Bait and switch--or just good business?
Julie Garton-Good, GRI, DREI

More and more mortgage loan shoppers find themselves scratching their heads when the lender, after quoting a certain interest rate and set of loan fees, comes back to the buyer and beats its previous quote. Is this a form of bait and switch or just good business?

Let's first write a scenario and then decide if the lender's actions were legally correct. You apply for a mortgage loan. The lender quotes you an OK rate; but you feel the discount points the lender requests are on the high side. So you shop with other lenders and find the same interest rate with almost no points.

When the first lender calls to see if you're ready to commit to his loan, you tell him what you found elsewhere. He says he might be able to "do something about that" and later faxes you a loan disclosure sheet, showing that he met the second lender's rate and points.

While the practice might have the consumer questioning why the lender wasn't more competitive in the first place and wondering if perhaps the first lender won't go lower yet if prodded, the lender was probably not acting in an illegal manner. True bait-and-switch is luring a buyer in to do business with you, while all along not having the product or service advertised, in order to "switch" the buyer to something more expensive or beneficial to the company. The lender in our scenario had more of a "let-them-ask-before-I-become-competitive" attitude. And unfortunately, the lending industry has its fair share of players with this "get all you can" mentality.

Here's where being a savvy consumer makes all the difference. Since you know the lender is doing his best to maximize profit, you need to become vigilant to minimize your costs--not just where rates are concerned, but in the overall cost of borrowing. This includes the discount points, loan fees, private mortgage insurance costs and even the ability to pay your property taxes and insurance separately from your monthly loan payment, so those funds won't be impounded with the lender. Why shouldn't you have the benefit and float of your own cash instead of the lender?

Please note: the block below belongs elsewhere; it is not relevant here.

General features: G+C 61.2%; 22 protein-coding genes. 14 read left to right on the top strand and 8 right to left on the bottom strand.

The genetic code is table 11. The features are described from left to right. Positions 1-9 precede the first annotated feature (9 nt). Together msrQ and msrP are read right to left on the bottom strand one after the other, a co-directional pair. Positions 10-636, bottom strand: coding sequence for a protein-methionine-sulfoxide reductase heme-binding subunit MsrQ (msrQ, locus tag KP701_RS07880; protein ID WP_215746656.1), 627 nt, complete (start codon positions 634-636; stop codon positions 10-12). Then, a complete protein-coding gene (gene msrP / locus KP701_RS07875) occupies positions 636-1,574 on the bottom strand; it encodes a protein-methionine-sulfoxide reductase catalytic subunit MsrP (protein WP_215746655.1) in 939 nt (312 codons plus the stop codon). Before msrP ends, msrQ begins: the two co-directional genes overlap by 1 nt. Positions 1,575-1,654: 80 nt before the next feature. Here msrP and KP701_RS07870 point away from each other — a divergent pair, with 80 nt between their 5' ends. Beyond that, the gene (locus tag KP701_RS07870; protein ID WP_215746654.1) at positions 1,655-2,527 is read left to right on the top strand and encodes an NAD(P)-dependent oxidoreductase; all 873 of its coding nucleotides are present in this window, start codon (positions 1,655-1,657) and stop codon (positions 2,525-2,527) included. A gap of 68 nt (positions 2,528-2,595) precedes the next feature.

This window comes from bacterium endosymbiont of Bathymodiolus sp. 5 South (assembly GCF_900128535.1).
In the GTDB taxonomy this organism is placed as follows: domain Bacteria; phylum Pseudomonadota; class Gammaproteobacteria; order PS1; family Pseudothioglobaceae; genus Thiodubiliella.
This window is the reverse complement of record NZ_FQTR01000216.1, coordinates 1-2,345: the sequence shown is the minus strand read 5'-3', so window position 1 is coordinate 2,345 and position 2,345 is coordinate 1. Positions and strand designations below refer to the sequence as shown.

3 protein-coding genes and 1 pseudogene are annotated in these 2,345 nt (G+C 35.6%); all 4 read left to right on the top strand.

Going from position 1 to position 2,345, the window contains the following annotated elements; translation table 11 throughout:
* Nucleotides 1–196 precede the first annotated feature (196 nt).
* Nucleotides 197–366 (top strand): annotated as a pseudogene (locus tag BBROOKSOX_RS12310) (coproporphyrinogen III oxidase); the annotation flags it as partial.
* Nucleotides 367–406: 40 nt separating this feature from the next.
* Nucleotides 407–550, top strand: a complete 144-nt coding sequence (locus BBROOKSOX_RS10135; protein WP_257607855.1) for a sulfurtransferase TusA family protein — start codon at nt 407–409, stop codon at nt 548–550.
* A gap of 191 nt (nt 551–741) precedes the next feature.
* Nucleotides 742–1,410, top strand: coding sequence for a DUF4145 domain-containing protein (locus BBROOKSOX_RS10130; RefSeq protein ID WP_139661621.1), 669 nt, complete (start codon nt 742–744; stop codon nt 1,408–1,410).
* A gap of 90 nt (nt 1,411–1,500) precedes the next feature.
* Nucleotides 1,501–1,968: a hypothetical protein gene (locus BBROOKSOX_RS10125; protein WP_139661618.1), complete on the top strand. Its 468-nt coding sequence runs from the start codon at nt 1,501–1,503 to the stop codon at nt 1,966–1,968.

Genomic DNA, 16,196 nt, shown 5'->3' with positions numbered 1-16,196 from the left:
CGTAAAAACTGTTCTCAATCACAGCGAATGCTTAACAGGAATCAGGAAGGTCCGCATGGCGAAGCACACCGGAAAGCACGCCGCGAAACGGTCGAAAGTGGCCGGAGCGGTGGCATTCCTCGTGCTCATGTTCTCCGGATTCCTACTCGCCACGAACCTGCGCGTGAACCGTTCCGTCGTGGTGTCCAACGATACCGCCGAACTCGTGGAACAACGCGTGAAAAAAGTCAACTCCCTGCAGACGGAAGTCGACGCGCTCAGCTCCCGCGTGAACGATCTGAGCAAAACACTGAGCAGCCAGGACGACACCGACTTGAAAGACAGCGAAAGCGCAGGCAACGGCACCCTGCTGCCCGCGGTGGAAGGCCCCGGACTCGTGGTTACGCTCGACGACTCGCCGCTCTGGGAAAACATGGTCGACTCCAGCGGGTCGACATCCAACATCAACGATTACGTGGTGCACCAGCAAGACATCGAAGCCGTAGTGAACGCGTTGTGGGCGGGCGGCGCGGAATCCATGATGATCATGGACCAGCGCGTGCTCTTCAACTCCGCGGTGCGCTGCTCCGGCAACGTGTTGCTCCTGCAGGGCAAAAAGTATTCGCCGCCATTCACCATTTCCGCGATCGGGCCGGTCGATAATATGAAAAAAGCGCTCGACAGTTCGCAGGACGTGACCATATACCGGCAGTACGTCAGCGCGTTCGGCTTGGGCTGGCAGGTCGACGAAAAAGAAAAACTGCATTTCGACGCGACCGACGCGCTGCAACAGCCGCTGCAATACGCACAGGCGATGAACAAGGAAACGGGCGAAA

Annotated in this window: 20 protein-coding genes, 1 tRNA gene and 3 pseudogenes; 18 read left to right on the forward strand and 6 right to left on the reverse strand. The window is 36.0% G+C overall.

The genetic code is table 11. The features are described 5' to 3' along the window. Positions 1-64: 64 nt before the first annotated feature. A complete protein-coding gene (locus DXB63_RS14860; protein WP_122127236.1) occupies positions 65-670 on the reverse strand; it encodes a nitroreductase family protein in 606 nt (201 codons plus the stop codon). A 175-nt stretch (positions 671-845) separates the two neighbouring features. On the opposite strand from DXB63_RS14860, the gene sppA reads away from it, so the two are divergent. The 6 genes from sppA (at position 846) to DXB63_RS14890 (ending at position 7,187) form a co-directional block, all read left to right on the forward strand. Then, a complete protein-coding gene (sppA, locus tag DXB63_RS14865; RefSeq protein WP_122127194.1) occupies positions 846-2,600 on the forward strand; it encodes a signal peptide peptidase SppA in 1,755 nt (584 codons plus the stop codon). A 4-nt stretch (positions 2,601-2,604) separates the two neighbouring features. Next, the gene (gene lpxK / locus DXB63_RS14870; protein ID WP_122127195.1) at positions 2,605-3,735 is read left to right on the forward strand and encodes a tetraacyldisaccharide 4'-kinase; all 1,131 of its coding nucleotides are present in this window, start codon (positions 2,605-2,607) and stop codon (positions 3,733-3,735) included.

Another confusing interest rate scenario occurs when a lender gives you a range of rates and discount points. If you're merely discussing mortgage possibilities with a lender over the phone, for example, a specific rate might not be quoted. Why? The lender needs more information before quoting an exact rate. He would check your credit and run your qualifying ratios (based on the income and debt information you provide). The bottom line is that lower rates and fewer points generally go to stronger buyers. In fact, it's not uncommon for a lender to quote you the highest probable rate and points for the loan you're considering when doing a "good faith estimate" for you. The idea is that although this is merely an estimate of costs, it will probably lean toward a high-side prediction of your monthly mortgage payment.

In lending (as in life), lenders who try to play the game of "get all the marbles you can" will probably not be in business long enough to count how few marbles they actually have accumulated. Consumers are becoming wiser where their pocketbooks are concerned, causing them to pick up the phone and comparison shop--especially for something as important as a mortgage.